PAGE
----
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Film / The Ghost and the Darkness

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"They are not lions, they are the Ghost and the Darkness."

The Ghost and the Darkness is a 1996 American adventure thriller film directed by Stephen Hopkins, starring Val Kilmer and Michael Douglas.

It's a very loose re-telling of the story of John Henry Patterson (Kilmer), a British-Irish Lieutenant Colonel and Military Engineer who was assigned to supervise the construction of the Uganda Railroad in Tsavo, Kenya in 1898. This mission seems easy enough at first, but is soon complicated by the appearance of two relentless anthropophagous lions, the "Ghost" and the "Darkness," who manage to infiltrate every part of the construction camp whenever they please to hunt the workers. This naturally spreads panic among the men and makes the threat of rebellion likely, leaving Patterson, with only the help of his African assistant Samuel (John Kani) and the American hunter Charles Remington (Douglas), to face the lions and save the railroad project before it is too late.

The film provides example of:

  • Anachronism Stew: Samuel's double-barrelled shotgun is appropriate for the time period...but the red plastic shells are not. It would not be until 1960 that the first plastic shotshells were introduced; before then, shotshells were made of brass or paper.
  • Animal Nemesis: Patterson becomes obsessed with taking down the two lions.
  • Animalistic Abomination: The lions are speculated to be this In-Universe, with Samuel declaring them to be Made of Evil.
  • Arc Symbol: The beauty of Africa and the dangers lurking underneath is represented by the tall brown Savannah grass. Patterson burns it to flush out the remaining lion. In the ending, he still worriedly looks at the grass, afraid something else might jump out of it.
  • Artistic License – Biology: The real Tsavo maneaters had no manes, but audiences would find it strange and less impressive to see male lions without manes.
  • Ax-Crazy: The two homicidal lions whose murderous actions goes beyond normal predators' standards. It's also implied that they kill for the pleasure.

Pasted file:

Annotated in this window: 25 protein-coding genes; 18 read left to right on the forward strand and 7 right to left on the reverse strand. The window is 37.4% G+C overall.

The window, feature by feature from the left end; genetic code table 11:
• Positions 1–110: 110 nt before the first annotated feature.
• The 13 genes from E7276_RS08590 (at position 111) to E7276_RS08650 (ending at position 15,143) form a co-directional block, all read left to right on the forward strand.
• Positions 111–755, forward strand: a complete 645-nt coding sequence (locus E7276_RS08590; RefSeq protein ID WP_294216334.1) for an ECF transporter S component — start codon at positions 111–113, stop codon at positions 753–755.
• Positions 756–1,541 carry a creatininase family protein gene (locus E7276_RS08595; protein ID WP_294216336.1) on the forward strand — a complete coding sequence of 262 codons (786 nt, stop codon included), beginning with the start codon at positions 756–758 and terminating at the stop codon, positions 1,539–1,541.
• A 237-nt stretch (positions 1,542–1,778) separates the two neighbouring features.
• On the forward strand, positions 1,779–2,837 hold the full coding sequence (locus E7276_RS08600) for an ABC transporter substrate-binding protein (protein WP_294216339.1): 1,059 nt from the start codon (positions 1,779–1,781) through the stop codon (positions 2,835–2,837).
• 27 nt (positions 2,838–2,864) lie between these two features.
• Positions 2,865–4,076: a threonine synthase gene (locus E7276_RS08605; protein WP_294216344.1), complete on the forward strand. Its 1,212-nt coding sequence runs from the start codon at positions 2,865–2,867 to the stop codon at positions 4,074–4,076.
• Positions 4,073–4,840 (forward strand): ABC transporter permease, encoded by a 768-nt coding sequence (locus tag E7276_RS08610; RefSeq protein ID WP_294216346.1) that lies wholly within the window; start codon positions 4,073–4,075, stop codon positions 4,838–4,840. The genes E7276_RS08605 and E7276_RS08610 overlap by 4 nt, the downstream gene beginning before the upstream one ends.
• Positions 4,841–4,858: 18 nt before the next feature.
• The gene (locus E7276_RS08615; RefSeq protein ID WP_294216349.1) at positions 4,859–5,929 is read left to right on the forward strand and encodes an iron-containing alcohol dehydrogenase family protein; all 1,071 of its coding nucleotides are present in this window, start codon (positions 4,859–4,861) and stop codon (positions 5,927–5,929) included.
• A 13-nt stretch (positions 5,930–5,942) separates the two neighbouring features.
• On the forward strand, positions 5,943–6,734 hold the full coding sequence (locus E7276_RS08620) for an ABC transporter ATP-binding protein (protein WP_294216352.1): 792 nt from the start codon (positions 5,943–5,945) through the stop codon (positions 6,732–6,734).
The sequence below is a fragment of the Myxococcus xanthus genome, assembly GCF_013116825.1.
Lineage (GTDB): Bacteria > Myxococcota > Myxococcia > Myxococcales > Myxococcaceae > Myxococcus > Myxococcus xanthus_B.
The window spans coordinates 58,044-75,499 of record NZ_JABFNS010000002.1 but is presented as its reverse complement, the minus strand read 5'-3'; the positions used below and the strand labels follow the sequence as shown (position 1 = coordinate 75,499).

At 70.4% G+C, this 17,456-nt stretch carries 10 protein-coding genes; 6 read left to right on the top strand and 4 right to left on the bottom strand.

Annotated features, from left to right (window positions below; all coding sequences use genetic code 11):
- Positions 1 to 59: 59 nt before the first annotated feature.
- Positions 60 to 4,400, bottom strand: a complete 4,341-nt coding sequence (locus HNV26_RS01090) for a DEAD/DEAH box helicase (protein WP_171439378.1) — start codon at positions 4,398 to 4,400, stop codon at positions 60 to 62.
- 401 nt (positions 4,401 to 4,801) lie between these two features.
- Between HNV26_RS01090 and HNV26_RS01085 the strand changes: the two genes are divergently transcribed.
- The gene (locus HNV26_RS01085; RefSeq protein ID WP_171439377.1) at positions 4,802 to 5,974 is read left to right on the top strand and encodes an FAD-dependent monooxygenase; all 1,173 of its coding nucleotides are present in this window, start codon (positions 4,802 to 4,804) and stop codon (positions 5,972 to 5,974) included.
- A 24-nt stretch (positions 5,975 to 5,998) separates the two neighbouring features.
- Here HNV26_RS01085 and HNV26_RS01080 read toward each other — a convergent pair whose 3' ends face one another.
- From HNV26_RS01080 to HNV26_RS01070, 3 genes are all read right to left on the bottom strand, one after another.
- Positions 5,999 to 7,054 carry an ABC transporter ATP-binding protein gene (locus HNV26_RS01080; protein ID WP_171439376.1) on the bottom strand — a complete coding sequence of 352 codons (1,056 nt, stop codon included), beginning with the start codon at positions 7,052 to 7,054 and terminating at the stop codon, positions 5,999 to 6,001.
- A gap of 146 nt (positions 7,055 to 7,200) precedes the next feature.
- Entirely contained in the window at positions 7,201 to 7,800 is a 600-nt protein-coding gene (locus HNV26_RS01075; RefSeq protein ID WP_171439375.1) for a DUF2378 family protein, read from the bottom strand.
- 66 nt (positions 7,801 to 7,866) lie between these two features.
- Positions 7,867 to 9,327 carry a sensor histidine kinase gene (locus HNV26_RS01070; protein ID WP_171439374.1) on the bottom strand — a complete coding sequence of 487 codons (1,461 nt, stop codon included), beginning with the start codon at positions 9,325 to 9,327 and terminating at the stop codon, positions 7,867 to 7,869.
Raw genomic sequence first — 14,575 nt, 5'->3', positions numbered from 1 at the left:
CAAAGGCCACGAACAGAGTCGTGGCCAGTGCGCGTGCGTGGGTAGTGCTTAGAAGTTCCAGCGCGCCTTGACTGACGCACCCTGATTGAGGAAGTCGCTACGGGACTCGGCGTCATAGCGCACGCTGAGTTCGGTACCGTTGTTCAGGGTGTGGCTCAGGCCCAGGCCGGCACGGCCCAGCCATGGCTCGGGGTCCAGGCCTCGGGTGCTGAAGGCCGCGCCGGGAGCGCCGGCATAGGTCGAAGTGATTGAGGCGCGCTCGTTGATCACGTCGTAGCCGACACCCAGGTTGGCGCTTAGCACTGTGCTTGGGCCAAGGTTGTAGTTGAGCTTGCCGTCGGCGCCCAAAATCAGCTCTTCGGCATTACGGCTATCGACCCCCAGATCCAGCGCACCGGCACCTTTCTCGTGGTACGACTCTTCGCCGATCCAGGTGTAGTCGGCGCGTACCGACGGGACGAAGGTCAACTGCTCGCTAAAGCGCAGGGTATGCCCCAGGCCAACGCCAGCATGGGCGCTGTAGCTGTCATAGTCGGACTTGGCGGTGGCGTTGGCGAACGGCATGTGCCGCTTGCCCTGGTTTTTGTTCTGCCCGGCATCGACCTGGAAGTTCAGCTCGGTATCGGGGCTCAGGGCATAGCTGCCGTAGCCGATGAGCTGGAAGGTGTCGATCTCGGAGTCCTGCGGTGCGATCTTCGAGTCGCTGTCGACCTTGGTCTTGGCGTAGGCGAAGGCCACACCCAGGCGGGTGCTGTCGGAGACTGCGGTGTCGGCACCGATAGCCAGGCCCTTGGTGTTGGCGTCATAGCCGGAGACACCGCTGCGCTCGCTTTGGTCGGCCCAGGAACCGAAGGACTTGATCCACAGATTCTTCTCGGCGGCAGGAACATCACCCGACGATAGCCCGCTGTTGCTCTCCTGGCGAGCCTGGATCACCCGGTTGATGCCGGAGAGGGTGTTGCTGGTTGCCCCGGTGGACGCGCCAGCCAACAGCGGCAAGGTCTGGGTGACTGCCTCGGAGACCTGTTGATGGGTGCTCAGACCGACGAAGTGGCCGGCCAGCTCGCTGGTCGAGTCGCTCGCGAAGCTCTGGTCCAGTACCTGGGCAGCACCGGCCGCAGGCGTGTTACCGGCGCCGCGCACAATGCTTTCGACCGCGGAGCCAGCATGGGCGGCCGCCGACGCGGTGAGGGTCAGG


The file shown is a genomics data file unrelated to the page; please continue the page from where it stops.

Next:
• Babies Ever After: Patterson is reunited with his wife and their newborn baby at the end of the movie.
  • Bad Boss: Sir Robert Beaumont, and he absolutely knows it. First thing he tells Patterson upon meeting him is that he's a monster and that the latter will grow to hate him.
  • Batman Gambit: Both Patterson and the lions do this repeatedly. Patterson's trap was assuming the lion would hit the tripwire, and it worked, but then the lion trapped continually moved and roared, deducing the workers would be too terrified to shoot accurately. When Patterson, Sterling and Samuel corner one of the lions, it hinged on the other one leaping when they were focused. The barn also worked, but the lions were quick to see through it.
  • Battle Amongst the Flames: The final confrontation between Patterson and the remaining lion occurs on and around the bridge right after Patterson has set the surrounding grassland on fire in order to drive the beast out of hiding.
  • Big Bad Duumvirate: The two lions.
  • Blood Lust: According to the autopsy once the lions have killed Mahina they licked his skin off and drank his blood once it gets out.
  • Cannibal Larder: The protagonists find the lions' den while tracking them down, and discover that it is littered with bones of the lions' victims, animal... and human.
  • Catapult Nightmare: Patterson has one. It involves dreaming his wife and newborn child are eaten by the lions.
  • Cats Are Mean: The two feline antagonists are vicious, blood-thirsty wild beasts who at times even appear to be humanly-like evil. And that's when they're not being depicted as straight-up supernatural.
  • *Click* Hello: Remington enters the movie popping out of a crowd to do this to Abdullah.
  • Composite Character: In the film, Mahina is an African foreman with a reputation for toughness, which makes it all the more shocking when he's killed by the lions. In Patterson's narrative of the real events, it was the death of a Sikh jemadar named Ungan Singh that convinced him the lions were a serious threat, while Mahina was the name of Patterson's Indian gunbearer; the historical Mahina survived the lions' rampage and continued to accompany Patterson on his adventures.note 
  • Corrupt Corporate Executive: Sir Robert Beaumont. The man only cares about the train being made, and to hell with human losses. He even refuses Patterson's request for soldiers, despite over 30 men being killed by the lions, because he only cares about a knighthood for building the bridge and doesn't want the British to seem weak by showing fear of the local wildlife. However he is pragmatic, not firing Patterson because it will take too long to replace him and Bringing in the Expert because a professional lion hunter is more likely to get results.